The Retail Revolution by Nelson Lichtenstein
How Wal-Mart Created a Brave New World of Business

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The definitive account of how a small Ozarks company upended the world of business and what that change means

Wal-Mart, the world’s largest company, roared out of the rural South to change the way business is done. Deploying computer-age technology, Reagan-era politics, and Protestant evangelism, Sam Walton’s firm became a byword for cheap goods and low-paid workers, famed for the ruthless efficiency of its global network of stores and factories. But the revolution has gone further: Sam’s protégés have created a new economic order which puts thousands of manufacturers, indeed whole regions, in thrall to a retail royalty. Like the Pennsylvania Railroad and General Motors in their heyday, Wal-Mart sets the commercial model for a huge swath of the global economy.

In this lively, probing investigation, historian Nelson Lichtenstein deepens and expands our knowledge of the merchandising giant. He shows that Wal-Mart’s rise was closely linked to the cultural and religious values of Bible Belt America as well as to the imperial politics, deregulatory economics, and laissez-faire globalization of Ronald Reagan and his heirs. He explains how the company’s success has transformed American politics, and he anticipates a day of reckoning, when challenges to the Wal-Mart way, at home and abroad, are likely to change the far-flung empire.

Insightful, original, and steeped in the culture of retail life, The Retail Revolution draws on first hand reporting from coastal China to rural Arkansas to give a fresh and necessary understanding of the phenomenon that has transformed international commerce.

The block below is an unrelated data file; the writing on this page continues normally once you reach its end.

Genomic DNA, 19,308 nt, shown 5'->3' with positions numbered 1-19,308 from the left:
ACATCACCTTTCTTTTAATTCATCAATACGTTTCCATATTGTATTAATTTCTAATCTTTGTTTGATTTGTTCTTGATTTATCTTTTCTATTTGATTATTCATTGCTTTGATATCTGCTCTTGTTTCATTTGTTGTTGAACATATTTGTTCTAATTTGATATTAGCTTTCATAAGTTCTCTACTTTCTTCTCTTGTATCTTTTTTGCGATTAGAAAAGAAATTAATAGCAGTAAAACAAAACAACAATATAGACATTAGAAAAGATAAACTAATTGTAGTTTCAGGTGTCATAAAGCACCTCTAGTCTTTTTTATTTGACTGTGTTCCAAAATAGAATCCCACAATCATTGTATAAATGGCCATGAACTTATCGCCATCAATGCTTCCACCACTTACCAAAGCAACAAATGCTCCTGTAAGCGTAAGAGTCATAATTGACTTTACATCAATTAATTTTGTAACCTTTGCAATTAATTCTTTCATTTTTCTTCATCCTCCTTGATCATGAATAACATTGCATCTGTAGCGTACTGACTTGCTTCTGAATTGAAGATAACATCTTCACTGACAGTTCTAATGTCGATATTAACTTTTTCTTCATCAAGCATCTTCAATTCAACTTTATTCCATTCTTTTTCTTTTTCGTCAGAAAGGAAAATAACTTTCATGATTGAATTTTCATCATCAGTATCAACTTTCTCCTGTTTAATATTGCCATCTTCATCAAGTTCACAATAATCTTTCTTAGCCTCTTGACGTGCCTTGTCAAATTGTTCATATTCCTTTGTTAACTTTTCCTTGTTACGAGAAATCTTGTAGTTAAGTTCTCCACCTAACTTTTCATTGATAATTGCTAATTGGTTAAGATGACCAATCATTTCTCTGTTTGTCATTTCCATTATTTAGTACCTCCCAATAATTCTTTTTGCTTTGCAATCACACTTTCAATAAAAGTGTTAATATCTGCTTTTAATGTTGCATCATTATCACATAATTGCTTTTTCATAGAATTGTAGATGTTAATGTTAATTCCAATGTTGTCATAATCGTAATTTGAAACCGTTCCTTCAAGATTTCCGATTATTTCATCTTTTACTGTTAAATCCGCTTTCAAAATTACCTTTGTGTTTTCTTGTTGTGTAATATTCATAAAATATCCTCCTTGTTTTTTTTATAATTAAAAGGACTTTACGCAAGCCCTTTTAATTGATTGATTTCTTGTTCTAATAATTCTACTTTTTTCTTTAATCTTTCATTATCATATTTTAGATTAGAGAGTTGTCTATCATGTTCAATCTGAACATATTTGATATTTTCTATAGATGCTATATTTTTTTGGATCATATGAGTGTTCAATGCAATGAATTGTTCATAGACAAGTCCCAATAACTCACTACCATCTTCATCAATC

About Nelson Lichtenstein

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Nelson Lichtenstein is the MacArthur Foundation Professor of History and director of the Center for the Study of Work, Labor and Democracy at the University of California, Santa Barbara.
Published July 21, 2009 by Metropolitan Books. 321 pages
Genres: Business & Economics, Political & Social Sciences. Non-fiction

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Wal-Mart employs two million people and operates 6,000 stores, “doing more business than Target, Home Depot, Sears Holdings, Safeway, and Kroger combined.” Historian and Wal-Mart authority Lichtenstein (History/Univ.

Jun 01 2009 | Read Full Review of The Retail Revolution: How Wa...

Publishers Weekly

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The author covers the company's rise from a group of tiny rural Arkansas stores to an enormous international entity, plagued by equally enormous problems: accusations of widespread sexual and racial discrimination, a history of dodging minimum wage law and unemployment claims, union-busting, dest...

Apr 27 2009 | Read Full Review of The Retail Revolution: How Wa...

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